Word of the Day


Origin of the word

Deluge comes from Late Middle English – a variant of the Old French ‘diluve’ – from the Latin word ‘diluvium’ meaning ‘flood’.


In the UK on 16th August 2004, the sleepy Cornish village of Boscastle was severely damaged by floodwater that swept down from the hills surrounding the town. Storms had centred on the area, and exceptionally heavy rainfall had caused two rivers to burst their banks. A deluge of about two billion litres of water hit the village without warning, carrying parked cars out to sea and destroying buildings. A rescue operation was quickly organized, and evacuation by helicopter of those in danger prevented any loss of life.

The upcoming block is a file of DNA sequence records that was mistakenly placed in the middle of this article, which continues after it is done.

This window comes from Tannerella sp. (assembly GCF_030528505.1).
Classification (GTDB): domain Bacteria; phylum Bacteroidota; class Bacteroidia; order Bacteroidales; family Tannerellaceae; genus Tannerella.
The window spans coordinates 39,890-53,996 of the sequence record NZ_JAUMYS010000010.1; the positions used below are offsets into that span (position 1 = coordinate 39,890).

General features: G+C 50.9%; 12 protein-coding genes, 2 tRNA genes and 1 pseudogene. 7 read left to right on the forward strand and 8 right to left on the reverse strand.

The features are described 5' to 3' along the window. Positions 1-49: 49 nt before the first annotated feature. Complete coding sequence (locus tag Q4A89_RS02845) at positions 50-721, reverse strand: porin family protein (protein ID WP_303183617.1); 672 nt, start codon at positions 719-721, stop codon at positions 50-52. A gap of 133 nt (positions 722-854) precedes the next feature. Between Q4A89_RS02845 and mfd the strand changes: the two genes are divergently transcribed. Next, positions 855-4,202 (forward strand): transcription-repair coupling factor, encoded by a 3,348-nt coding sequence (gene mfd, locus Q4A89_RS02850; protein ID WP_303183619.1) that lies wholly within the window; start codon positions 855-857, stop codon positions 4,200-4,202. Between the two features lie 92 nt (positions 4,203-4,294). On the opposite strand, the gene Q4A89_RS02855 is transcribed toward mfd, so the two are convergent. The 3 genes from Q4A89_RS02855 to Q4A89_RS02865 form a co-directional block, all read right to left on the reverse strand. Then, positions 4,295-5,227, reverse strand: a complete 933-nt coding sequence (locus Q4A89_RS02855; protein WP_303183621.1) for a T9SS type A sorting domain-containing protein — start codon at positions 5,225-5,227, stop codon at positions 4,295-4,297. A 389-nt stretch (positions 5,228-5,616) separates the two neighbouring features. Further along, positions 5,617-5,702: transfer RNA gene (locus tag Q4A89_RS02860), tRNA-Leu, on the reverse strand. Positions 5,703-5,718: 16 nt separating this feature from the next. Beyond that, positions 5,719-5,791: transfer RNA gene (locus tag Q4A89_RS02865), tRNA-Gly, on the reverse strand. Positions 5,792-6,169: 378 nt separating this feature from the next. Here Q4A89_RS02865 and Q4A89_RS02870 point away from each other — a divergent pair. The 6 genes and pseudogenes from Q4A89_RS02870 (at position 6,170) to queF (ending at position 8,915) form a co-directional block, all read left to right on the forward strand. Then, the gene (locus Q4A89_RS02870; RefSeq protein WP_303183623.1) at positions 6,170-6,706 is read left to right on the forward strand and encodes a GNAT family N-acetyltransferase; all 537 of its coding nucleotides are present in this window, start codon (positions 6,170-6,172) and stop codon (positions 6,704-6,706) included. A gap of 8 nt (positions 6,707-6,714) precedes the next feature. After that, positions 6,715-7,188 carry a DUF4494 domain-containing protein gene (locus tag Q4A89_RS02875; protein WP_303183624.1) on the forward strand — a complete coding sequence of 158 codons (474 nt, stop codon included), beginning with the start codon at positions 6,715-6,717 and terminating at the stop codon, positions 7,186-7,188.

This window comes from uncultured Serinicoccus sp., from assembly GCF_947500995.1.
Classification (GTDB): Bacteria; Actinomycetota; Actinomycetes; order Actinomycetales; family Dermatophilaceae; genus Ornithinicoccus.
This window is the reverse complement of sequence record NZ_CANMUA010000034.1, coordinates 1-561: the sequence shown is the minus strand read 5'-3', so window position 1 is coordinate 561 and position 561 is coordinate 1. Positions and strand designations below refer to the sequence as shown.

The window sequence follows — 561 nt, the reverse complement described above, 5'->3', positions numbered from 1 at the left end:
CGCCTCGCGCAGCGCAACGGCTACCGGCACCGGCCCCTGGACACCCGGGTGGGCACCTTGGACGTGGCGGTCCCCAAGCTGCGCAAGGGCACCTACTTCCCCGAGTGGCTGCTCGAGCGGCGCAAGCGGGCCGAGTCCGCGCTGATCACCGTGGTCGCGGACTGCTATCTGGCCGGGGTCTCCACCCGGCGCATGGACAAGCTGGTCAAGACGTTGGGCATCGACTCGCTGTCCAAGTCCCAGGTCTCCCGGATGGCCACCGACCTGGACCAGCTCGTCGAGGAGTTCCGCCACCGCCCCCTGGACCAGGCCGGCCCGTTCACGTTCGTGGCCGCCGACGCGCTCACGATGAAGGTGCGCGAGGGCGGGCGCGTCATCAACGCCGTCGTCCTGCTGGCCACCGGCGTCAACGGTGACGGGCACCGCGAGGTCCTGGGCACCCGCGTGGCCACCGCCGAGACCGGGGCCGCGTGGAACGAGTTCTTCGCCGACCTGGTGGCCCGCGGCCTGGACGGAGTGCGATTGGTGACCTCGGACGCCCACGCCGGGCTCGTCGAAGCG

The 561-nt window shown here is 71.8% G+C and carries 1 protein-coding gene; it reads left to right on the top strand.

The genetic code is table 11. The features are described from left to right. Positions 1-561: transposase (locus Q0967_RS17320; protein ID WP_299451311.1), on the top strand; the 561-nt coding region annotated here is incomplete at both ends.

a very heavy fall of rain
View the full definition in the Macmillan Dictionary.

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Macmillan Dictionary

Macmillan Dictionary

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